Add to all this the traffic that constantly passes through the network of canals built in the 17th century, around which, centuries before, Rembrandt went to his workshop and Espinoza debated religion.
SUVs park alongside the canals, and garbage trucks have taken the place of boats that collected garbage in the past. Before the pandemic, a small squad of tourist boats constantly roamed the canals, making steep curves that generated turbulence with the boat’s propellers, accentuating the erosion of the foundations.
Something had to be done, and soon. “If we had continued like this it would have ended in disaster,” said De Vries.
Reconstruction will take at least 20 years and cost 2 billion euros, or around 12 billion reais or more, according to experts. “These values are high and the work must be carried out in a very busy and densely populated area,” commented De Vries. “A lot of people live and work here, and we usually get a lot of tourists as well.”
Fifteen bridges are currently under repair in the center of Amsterdam in the district of Grachtengordel. Some of them are closed, like the iconic Bullebak Bridge, an essential part of Amsterdam’s infrastructure.
Engineers are working to prevent the collapse of the walls of the canal to which the bridge is connected. At the same time, they must unravel the tangle of power and internet cables, telephone lines and other utilities that cross the bridge.
“It’s a very complex intervention,” said construction contractor Dave Kaandorp, who works on the project. But he sees a bright side to the process, as the canals are suddenly reused for the purposes for which they were built. “We transport a lot of building materials by water,” he said.
Even so, many people mainly see the negative side of the works. To alleviate the pressure on the canal walls, the historic trees that lined several of the city’s most beautiful canals were cut down. Steel piles are used to prop up walls that appear to be in imminent danger of collapse. Divers and technicians using remote-controlled underwater cameras look for the most serious cracks.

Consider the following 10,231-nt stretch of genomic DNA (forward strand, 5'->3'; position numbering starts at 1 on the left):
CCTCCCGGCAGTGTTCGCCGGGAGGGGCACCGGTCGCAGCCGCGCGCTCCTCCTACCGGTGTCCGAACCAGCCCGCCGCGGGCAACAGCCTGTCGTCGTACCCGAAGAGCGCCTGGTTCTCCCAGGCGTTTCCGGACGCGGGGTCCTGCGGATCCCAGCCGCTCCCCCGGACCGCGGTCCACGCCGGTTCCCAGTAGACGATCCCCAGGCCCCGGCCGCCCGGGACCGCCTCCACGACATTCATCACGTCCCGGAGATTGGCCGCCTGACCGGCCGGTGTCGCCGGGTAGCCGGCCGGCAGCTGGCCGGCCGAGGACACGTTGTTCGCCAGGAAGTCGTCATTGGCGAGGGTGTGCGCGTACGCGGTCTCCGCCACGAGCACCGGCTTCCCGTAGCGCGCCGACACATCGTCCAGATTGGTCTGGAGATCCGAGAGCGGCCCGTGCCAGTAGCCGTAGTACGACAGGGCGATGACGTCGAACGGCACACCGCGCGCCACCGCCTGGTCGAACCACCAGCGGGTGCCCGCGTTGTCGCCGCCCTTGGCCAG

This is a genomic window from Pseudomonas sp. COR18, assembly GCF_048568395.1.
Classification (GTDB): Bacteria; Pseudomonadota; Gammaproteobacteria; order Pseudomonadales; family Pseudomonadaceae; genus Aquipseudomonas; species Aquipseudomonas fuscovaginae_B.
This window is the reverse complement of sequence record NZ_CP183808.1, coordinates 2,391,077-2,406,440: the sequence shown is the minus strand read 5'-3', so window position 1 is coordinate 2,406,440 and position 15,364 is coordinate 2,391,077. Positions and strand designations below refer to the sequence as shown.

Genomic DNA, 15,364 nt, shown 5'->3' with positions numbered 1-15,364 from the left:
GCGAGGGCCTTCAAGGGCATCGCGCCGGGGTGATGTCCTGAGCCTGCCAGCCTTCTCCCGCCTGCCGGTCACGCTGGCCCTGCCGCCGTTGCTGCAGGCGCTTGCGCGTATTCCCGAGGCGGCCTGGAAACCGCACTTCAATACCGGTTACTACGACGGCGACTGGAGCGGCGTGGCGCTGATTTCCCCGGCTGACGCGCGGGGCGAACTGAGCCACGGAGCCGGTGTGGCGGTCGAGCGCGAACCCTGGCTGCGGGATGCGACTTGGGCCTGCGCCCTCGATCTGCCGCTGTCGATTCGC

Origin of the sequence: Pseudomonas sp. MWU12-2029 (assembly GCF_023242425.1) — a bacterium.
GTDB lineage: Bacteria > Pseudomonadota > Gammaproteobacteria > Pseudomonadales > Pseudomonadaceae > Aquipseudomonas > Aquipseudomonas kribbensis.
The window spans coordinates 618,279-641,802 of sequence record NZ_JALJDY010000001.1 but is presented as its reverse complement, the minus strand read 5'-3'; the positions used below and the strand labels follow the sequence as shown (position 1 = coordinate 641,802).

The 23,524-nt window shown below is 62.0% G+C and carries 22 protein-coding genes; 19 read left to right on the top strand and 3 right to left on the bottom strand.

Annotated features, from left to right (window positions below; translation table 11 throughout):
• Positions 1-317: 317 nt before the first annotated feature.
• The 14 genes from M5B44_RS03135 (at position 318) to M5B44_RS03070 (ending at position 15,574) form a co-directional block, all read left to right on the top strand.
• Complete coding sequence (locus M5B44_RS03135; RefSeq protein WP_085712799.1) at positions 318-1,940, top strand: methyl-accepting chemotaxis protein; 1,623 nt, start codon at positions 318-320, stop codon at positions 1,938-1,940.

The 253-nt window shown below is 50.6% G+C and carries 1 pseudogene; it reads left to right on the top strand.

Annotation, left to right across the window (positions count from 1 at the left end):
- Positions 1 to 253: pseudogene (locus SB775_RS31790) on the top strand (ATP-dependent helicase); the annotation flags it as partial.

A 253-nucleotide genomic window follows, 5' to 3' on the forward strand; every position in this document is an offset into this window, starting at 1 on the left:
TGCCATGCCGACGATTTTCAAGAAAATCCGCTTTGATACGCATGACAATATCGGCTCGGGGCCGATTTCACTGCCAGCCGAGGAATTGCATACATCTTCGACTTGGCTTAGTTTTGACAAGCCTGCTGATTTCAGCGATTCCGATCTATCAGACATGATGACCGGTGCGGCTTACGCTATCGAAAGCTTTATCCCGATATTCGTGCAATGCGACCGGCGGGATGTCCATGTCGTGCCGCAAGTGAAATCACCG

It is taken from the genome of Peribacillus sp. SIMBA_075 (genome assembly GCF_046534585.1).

“The city should have taken care of it first,” commented famous Dutch photographer Kadir van Lohuizen, whose work focuses on climate change. He lives on one of Amsterdam’s 2,500 residential boats. “Instead, he spent his entire budget on the new metro line.” The North-South metro line covers an 11 km stretch, cost more than 3 billion euros and took 15 years to build.
Van Lohuizen and the other 24 owners of residential boats moored in the Waalseilandsgracht canal were recently informed that in order to allow the canal walls to be repaired they will have to temporarily leave the place where they have been moored for decades.
“Some residential boats will be temporarily placed right in the middle of the canal,” he said. “For others, there is a danger that their boats will no longer fit once the wall support systems are in place. It’s all chaos. At the moment, they are building at the rate of two kilometers per year, and 200 kilometers need to be repaired. This work could take a century.